Commercials are always trying to get people's attention -- sometimes by being controversial and sometimes by being shocking. But even when a company tries to broadcast only sensitive and feel-good messages, there will always be some folks pointing out that companies don't really care about people as much as profits. Here are just a few advertisements that might have just missed getting their message across.
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It's been a bad few weeks for some big brand advertisers, as a slew of offensive commercials had to be pulled and disowned by the likes of Pepsi, GM and Hyundai. In the case of Hyundai, the company apologized for an ad that showed off its new "pure water emissions" SUV by showing a guy try to commit suicide by running the car in his garage, only to discover that the lack of carbon monoxide emissions made that attempt a failure. Yes. Pretty insensitive. The ad agency, Innocean Europe -- which happens to be owned by Hyundai's chairman and his daughter -- also apologized, saying "the intention of the viral ad was to employ hyperbole to dramatise a product advantage, culminating in a positive outcome. Clearly, we were mistaken, and we sincerely apologise."
Of course, in true Streisand Effect manner, that just resulted in more people uploading it:
And, of course, the video is now available from other sources as well, such as below:
Yes, I can understand why they would make the effort, in an attempt to show that they really, really are sorry and don't want this ad online, but of course once "the story" takes over, a lot more people are interested in seeing the video. And, try as you might, you can't make online content completely disappear.
We recently wrote about the terrible ruling in which a district court said Hyundai had diluted Louis Vuitton's trademarks with a one-second clip of a mock LV basketball in a commercial. Now THR reports that Louis Vuitton has included that ruling as part of a new filing in another ongoing trademark suit against Warner Bros., over a scene in The Hangover Part II that briefly shows (and refers to) a Louis Vuitton bag. Warner Bros. is seeking summary judgement in that case, on the quite sensible grounds that featuring trademarks and brands in a film is protected speech under the First Amendment, but Louis Vuitton is using the Hyundai ruling as a counterweapon:
The French brand says that judge's decision two weeks ago shows why it should be able to go forward with its claims against Warner Bros. for infringing and diluting its trademark by showing, for one brief moment in the movie, Zach Galifianakis telling someone who pushes his bag, “Be careful, that is … that is a Lewis Vuitton.”
"As Judge Castel recently ruled in Louis Vuitton v. Hyundai, Louis Vuitton's 'aggressive' enforcement of its trademark rights and prompt action against those who misuse its trademarks are necessary concomitants of its exclusive rights in the brand," the French company says in a court filing.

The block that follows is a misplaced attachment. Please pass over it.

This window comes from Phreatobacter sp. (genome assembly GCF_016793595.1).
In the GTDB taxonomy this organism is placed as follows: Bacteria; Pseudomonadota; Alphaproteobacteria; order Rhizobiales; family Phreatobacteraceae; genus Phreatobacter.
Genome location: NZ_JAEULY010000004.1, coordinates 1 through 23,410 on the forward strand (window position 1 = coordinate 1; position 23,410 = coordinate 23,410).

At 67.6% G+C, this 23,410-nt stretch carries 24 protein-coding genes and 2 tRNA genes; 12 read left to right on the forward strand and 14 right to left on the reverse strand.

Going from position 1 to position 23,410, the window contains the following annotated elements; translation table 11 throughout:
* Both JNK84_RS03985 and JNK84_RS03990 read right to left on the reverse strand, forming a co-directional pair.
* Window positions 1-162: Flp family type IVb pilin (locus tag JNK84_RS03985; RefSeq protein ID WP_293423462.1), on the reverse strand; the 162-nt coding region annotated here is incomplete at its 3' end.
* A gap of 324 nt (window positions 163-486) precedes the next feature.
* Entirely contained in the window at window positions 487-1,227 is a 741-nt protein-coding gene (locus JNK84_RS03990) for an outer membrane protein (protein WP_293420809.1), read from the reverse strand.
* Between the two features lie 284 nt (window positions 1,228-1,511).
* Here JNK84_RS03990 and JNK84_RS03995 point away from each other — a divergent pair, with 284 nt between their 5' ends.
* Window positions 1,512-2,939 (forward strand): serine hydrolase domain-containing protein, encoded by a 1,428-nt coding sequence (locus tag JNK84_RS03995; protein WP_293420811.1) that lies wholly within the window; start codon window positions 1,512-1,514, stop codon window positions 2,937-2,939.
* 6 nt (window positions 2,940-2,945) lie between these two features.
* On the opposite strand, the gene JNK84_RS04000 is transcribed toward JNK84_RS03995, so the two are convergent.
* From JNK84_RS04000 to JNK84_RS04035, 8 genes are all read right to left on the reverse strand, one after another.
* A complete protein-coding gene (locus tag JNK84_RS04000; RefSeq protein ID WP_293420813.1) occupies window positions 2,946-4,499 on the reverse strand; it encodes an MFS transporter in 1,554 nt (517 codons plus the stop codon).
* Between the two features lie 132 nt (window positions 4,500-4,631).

This is how a law gets out of hand: each bad ruling diminishes its intent a little further, until it no longer serves its original purpose. This is a big part of what happened to copyright law, and bullies like Louis Vuitton are causing a similar erosion of trademark: a shift from laws that benefit everyone to laws that grant broad powers of ownership and control to rightsholders, infringing on freedom of speech in the process. Of course, Warner Bros. has been through something similar before, when the artist behind Mike Tyson's face tattoo sued over the very same movie—though that was a copyright issue, and settled confidentially. The argument against trademark dilution is likely even stronger than the argument against copyright infringement, but it remains to be seen how Warner Bros. will respond to Louis Vuitton's latest move.
Of course, as always, one can't ignore the irony of Warner Bros.—a big proponent of stronger intellectual property laws—fighting against overly restrictive trademarks, and citing the First Amendment in the process. This hypocrisy is something media companies don't want to acknowledge: as content producers and distributors, they rely on the very freedoms and fair use exceptions that they are constantly seeking to curtail.
A little over two years ago, we wrote about what we considered to be an absolutely insane lawsuit from Louis Vuitton, arguing that a mock basketball, which appeared in a Hyundai commercial for one secondviolated LV's trademark. You can see the commercial below:
If you missed it (entirely possible), at the 3 second mark, this image flashes briefly:
The point of the commercial is to get people to imagine what life would be like if "luxury" items were everyday items, and thus the mock basketball with symbols designed to suggest a luxury bag, like a Louis Vuitton bag. As we (and many, many trademark experts) suggested when the lawsuit was filed, the claims here are simply crazy. There is simply no harm whatsoever done to Louis Vuitton by this ad. Most people wouldn't even notice the markings and if they did, what possible "harm" would it do? The answer is none. There is no consumer confusion whatsoever. There are no LV basketballs that won't be sold because of this (in fact, the judge in this case notes that, after seeing this commercial, some people wanted one -- which would suggest a market opportunity, rather than litigation).